Take a step back in time with the friendly folks at Bridgeton
By: Marilyn Mitchell Payton
K of P Lodge (Knights of Pythias) building was erected in 1904 at a cost of
$1,780. It was estimated that 1000 people attended the dedication. The
upstairs room was used for many social events over the years. The K of P is
probably best remembered for providing Bridgeton with a town hall.
was a great day for Bridgeton when the railroad came in 1891. Unfortunately
the various railway companies who acquired it were never quite able to
overcome the financial and management difficulties that beset it from the
start. The Central Indiana, "Midland," operated with secondhand locomotives
and the tracks were not well maintained. Trains were often late and there
were many wrecks. Nevertheless the people mourned its passing when it was
abandoned in 1929. The Depot is no longer standing.
Mitchell Auto Co. was formed in 1919. In 1921 Floyd Mitchell made cement
blocks to build his garage. He sold Ford cars and later John Deere
implements. In 1924 Glen Chapman's Ford coupe was stolen. Glen was happy to
get it back but the thief was also a chicken thief and the car had a coating
of mud and feathers.
and Donald Hopper erected a hollow brick store building in 1932. Harold and
Ruby Overpeck purchased it in 1934. Charles "Brownie" Brown worked for them
and he purchased the store in 1948 and opened Brownie's Market.
covered bridge, after 99 years of faithful service, was retired in 1967 when
the concrete bridge was built, but it still serves as the gateway to
Bridgeton. In the early days "Cross this bridge at a walk" was painted on
both ends of the bridge. This was so the rhythmic trotting of the horses
wouldn't damage it. If you listen closely, you just might hear the clippety-clop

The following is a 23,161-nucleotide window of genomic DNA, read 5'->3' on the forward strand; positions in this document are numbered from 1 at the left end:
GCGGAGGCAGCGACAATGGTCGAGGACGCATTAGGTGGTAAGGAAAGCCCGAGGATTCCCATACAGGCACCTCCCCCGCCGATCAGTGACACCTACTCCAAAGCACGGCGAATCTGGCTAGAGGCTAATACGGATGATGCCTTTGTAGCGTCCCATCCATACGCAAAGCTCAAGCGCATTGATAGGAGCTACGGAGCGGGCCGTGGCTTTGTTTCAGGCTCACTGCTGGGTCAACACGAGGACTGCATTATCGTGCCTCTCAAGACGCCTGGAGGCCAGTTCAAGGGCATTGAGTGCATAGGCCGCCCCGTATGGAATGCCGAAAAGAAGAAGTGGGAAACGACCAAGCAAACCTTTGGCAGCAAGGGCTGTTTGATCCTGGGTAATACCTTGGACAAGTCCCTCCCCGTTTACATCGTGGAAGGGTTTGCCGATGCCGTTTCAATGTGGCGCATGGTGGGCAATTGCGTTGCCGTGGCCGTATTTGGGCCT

of the horses' hoofs from bygone days echoing through the bridge. The sound
of the water rushing over the dam is music to the ears and the peacefulness
one finds communing with nature on the banks of Big Raccoon creek is
soothing to mind and spirit.
a leisurely stroll down Main Street, using your mind's eye to enjoy the
sights and sounds of times past. In 1873 Major Kalley wanted cows off the
sidewalks on dark Sunday evenings. We promise there will be no cows (or pigs
or chickens) on the sidewalks--but maybe a friendly dog or cat. The animals
did roam the streets in the early years. That's why the houses had fences.
But sometimes the gates were broken or left open.
The following paragraph appeared in the Rockville Republican on December
the hog, the beautiful hog,
Curling his tail as he watches the dog;
Defying the law for his bread and meat,
Roaming at large over every street;
Hunting, grunting, nosing around,
Till the open gate is sure to be found,
With its hinges broken and ruined quite,
By the lovers who hung there last night.
It won't stay shut, it won't hang level,
It tempts the hog and he raises the--very
mischief with flower beds and gardens,
And will turn away undaunted
From the door of Dr. Crooks 'kitchen.
Such was life in Bridgeton!
The town is much the same as it was in the early years although some
buildings are no longer standing due to fire or demolition, and there have
been some changes in those that are still standing. Times have changed; but
Bridgeton has been able to change with the times, while still managing to
retain the qualities that make the town so popular with so many people--ever
changing yet ever the same.
More Bridgeton History
Bridgeton's heritage is preserved in the bridge, the mill, and the old
buildings erected 1869-1932. It is also preserved in "The Story of
Bridgeton" by Marilyn Mitchell Payton, the town historian, and in the
Bridgeton Museum located at The Mitchell House.
The Story of Bridgeton is for sale at Fred's Place, the Bridgeton 1878
House and the Bridgeton Mill. Hard Cover is $19.95 and Soft Cover is $13.95.
The books are available by mail, add $4.38 for taxes and shipping for Hard
Cover and $3.63 for Soft Cover. For just $2.00 you can take A TOUR OF
BRIDGETON, which is the last chapter of the big book.
To order you may write Marilyn Payton at:
P.O. Box 191
Rosedale, IN 47874-0191
Or you may
E-Mail Marilyn or call her at (765) 548-2163. She will be glad
to send you a copy of her book and chat with you about the history of